They may be doing-they may be reclassified, doing a different job. For instance, they may no longer be artillery that's no longer relevant or useful to fight the global war on terrorism and the future threats we see. They may convert from artillery to military police, or they may convert to civil affairs, or they may convert to information operations, or to an intelligence unit, or something that would-something that we see as-or maybe one of these civil support teams or weapons of mass destruction counter response units, which are both useful not only to the governors but useful to the combatant commanders overseas, because none of the combatant commanders will ask for some of the structure that exists in an Army Guard. We are over structured in some things that really are no longer relevant for today's global war on terrorism or any of the future threats that we see on the horizon.

That doesn't mean we're going to get completely out of artillery. That doesn't mean we're going to get completely out of any combat, combat service support or combat support area. It means we're going to take a legitimate look at what we have too much of that has not gotten into the warfight because it's the wrong kind of unit with the wrong kind of capabilities, both for governors and for General Abizaid over in Southwest Asia, or any other combatant commander, and then-and change that unit to be something that is ready, reliable and relevant and accessible for both homeland defense, the one on the national security strategy, the homeland defense, and on the 421. I want them to be equally relevant against all four of those sets. I hope that is helpful. REP. COOPER: Thank you. And I'm not faulting rebalancing because that probably is a good idea. But we need to know the specifics and we need to know them with enough advance notice so that we can be effective representatives. And I was a little worried because last year we got a proposal to restructure DOD civilians, all 700,000 of them. I think we had about 10 days from introduction of the proposal to vote.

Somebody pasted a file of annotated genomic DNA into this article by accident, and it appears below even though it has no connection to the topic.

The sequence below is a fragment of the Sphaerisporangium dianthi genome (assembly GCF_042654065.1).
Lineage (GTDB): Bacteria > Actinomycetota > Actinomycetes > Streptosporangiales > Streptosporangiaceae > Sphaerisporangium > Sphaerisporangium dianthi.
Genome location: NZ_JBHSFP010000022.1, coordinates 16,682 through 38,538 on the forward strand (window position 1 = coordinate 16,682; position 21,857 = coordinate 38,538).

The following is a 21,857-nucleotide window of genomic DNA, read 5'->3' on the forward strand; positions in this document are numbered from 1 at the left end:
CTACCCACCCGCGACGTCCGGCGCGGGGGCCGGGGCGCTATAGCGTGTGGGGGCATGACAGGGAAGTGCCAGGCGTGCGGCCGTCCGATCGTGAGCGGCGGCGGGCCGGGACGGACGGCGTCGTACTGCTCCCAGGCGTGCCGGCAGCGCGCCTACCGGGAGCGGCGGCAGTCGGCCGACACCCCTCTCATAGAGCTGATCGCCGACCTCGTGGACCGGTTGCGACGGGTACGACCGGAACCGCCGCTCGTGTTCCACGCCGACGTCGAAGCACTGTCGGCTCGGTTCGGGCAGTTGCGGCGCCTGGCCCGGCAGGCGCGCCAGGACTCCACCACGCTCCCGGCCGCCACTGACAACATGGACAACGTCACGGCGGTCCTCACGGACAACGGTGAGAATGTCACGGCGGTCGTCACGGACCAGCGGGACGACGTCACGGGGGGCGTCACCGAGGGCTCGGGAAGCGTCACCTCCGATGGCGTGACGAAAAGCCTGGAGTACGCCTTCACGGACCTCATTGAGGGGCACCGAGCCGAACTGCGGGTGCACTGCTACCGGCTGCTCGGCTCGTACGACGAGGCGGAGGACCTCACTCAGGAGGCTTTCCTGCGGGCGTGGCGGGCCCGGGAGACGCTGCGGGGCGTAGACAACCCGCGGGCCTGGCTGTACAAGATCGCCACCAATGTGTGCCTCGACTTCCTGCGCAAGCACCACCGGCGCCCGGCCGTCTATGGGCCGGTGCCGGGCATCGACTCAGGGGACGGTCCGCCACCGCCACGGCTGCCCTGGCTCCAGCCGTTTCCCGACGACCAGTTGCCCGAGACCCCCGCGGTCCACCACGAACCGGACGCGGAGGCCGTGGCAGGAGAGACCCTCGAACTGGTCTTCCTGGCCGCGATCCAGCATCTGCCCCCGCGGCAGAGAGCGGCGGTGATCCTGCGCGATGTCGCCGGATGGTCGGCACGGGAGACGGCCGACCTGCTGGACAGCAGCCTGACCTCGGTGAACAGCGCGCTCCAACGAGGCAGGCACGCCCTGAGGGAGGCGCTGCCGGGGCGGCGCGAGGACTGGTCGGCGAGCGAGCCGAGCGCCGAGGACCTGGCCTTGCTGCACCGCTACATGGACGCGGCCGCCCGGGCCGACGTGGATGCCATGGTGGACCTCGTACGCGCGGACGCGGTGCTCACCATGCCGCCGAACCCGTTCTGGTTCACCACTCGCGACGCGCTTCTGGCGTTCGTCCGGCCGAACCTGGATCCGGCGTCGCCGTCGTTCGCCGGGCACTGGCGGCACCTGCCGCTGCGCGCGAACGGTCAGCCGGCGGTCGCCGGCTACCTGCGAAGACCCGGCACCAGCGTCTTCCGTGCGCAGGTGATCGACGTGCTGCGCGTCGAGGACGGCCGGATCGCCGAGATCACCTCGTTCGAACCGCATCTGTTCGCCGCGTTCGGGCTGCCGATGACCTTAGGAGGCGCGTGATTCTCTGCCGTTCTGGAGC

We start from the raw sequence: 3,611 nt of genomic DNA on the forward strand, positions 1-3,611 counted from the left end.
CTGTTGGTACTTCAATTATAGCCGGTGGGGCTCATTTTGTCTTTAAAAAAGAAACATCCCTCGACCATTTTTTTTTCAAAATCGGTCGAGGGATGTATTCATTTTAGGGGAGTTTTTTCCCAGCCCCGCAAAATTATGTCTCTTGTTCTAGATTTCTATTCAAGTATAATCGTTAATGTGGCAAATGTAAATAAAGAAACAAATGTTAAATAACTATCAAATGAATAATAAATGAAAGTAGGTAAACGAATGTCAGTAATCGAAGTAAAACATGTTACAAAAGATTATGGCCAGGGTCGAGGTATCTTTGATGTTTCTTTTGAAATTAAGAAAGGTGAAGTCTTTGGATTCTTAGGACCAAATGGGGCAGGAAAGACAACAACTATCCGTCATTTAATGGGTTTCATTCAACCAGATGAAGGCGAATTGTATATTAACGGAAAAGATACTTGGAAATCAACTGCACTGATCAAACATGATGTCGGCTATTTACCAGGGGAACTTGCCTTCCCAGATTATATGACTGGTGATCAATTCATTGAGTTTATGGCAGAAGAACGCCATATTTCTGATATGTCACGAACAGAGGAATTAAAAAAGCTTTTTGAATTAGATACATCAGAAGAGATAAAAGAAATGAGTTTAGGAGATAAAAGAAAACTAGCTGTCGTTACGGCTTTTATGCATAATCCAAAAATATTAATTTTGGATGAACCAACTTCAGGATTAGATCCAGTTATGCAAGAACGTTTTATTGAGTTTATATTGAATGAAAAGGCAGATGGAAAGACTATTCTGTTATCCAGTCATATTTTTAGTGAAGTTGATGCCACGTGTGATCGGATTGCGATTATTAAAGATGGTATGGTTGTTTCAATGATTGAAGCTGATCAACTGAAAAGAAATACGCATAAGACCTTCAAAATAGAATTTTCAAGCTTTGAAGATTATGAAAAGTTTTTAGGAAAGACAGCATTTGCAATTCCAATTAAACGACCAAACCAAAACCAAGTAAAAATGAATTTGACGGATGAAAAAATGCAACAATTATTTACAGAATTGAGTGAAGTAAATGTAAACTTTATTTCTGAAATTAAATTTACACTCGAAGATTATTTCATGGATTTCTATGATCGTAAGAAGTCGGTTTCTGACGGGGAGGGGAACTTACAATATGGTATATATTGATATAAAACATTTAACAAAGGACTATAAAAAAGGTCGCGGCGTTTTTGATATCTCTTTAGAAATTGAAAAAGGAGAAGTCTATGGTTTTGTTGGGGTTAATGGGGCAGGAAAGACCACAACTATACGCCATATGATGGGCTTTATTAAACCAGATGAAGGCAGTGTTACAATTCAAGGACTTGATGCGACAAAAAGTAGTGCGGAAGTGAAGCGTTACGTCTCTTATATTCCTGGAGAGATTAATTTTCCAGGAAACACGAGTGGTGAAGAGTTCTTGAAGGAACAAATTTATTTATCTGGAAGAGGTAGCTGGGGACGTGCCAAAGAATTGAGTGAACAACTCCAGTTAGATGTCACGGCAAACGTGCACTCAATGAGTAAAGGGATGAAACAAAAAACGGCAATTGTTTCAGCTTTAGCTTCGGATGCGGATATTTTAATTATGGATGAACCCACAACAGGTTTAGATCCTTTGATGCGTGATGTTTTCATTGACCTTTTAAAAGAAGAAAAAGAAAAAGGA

GEN. BLUM: Well, what I've committed to the governor of Tennessee and to the adjutant general of Tennessee is that the National Guard will not rush to failure on this and we will not give things up before they know what those things are going to be replaced with. I think that's fair and I think it's a fair requirement on their part to know. And the other part, sir, that would be useful to know is every single state and territory has an obligation to submit their state plan to us. They should be building their future force in Tennessee and sending that to us. Optimize their demographics, their geography, what they really need in their state to handle not only the homeland defense/homeland security mission, but what do they really want to have available in what percentages, so that they can deploy their fair share of burden share to 25 percent at a time overseas.

REP. COOPER: So we could be proposing to beef up civil affairs and --

GEN. BLUM: Absolutely. Absolutely.

REP. COOPER: MPs, things like that?

GEN. BLUM: Absolutely.

REP. COOPER: Would it help you in doing your job if the National Guard had a separate procurement authority, so that you don't just have to deal with surplus equipment and hand-me-downs from the active duty folks?